In a shocking piece of news, it has been revealed that the Intel Compiler, which is widely used in creating most computer programs, deliberately slows down the performance of non-Intel processors like AMD and VIA CPUs.
This particularly anti competitive method undertaken by Intel was revealed during the chipmaker’s antitrust lawsuit settlement with AMD in which Intel ended up paying $1.25 billion to AMD.
As a part of a sub-clause in the settlement documents, Intel has been told by the US International Trade Commission to stop ‘crippling’ AMD processors.
It was found that when a program is run on two functionally similar processors, one Intel’s and the other AMD’s, the program will run 47 times faster on Intel’s chip as Intel Compiler detects if it is being run on an Intel chip or not. If not, then the compiler produces a slow, less optimised code.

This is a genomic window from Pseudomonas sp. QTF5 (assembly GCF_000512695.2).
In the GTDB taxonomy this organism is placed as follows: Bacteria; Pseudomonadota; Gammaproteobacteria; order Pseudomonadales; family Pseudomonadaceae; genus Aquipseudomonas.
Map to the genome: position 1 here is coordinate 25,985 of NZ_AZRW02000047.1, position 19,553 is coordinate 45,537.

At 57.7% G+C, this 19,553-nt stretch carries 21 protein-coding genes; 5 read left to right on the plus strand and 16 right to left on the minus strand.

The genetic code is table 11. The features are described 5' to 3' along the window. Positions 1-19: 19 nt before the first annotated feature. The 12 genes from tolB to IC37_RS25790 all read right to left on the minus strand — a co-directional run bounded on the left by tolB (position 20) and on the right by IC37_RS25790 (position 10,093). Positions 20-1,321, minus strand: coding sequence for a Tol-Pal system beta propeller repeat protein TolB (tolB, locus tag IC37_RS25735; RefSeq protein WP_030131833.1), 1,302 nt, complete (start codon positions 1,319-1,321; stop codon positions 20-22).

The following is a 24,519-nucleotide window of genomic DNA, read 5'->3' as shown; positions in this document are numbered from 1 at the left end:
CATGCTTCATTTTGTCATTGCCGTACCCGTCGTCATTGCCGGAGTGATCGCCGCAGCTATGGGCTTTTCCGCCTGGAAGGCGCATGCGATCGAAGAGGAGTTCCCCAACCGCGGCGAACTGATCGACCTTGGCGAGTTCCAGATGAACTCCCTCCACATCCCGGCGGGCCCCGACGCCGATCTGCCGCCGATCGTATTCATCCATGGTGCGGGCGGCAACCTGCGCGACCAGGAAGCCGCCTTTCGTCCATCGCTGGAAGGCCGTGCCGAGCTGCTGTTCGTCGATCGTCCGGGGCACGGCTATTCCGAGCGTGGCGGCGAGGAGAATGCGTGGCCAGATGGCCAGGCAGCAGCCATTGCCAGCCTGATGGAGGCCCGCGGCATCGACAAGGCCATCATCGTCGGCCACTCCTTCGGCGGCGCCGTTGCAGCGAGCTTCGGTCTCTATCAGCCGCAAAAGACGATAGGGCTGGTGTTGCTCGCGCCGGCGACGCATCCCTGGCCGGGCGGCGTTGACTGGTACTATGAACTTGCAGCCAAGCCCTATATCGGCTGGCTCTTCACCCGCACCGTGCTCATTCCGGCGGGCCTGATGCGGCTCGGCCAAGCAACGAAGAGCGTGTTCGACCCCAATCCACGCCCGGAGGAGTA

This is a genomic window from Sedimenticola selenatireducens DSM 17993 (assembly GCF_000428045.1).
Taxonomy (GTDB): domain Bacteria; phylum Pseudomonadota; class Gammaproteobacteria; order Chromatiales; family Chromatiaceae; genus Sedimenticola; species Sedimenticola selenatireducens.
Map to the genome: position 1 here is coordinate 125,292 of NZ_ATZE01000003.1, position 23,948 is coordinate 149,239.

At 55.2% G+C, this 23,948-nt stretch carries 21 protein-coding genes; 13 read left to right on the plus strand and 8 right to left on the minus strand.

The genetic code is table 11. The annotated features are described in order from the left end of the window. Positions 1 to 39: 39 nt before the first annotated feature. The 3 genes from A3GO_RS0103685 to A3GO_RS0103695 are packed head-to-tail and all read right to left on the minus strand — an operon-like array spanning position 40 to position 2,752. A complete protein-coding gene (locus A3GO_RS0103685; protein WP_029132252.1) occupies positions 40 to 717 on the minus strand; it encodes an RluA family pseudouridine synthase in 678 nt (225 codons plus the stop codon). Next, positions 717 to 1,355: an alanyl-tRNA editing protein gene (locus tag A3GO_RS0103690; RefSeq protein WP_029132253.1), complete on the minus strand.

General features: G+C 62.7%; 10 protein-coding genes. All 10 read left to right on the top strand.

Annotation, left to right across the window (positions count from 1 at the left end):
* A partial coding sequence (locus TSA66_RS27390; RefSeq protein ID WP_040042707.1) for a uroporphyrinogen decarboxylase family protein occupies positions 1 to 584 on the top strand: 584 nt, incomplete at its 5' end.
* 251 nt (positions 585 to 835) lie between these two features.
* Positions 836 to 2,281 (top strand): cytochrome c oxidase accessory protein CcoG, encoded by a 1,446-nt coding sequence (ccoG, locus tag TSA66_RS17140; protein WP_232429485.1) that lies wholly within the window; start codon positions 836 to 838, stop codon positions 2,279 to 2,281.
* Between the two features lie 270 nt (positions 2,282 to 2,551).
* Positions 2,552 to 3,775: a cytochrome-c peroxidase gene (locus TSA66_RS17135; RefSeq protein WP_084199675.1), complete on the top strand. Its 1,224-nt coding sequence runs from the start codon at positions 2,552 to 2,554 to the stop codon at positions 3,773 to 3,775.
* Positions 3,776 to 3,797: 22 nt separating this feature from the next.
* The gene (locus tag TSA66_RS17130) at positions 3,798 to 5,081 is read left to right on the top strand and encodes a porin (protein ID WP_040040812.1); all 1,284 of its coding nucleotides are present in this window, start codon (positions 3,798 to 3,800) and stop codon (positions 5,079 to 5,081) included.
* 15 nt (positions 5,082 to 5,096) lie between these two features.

Acclaimed programming expert Agner Fog wrote on his blog that the compiler has a system which detects which type of CPU it is running on and then chooses the optimal code for that CPU.
The Intel Compiler also checks the CPU vendor ID string; if the vendor is “Genuine Intel” then it chooses the optimal code, however, if the CPU is not form Intel then the compiler is programmed to run the slowest possible version of the code.
This could be considered as an appalling situation. Credits to AMD for coming up with processors that can still match Intel's for significantly less. Trying to win a fight fairly in the computer hardware world appears to be a very difficult task indeed.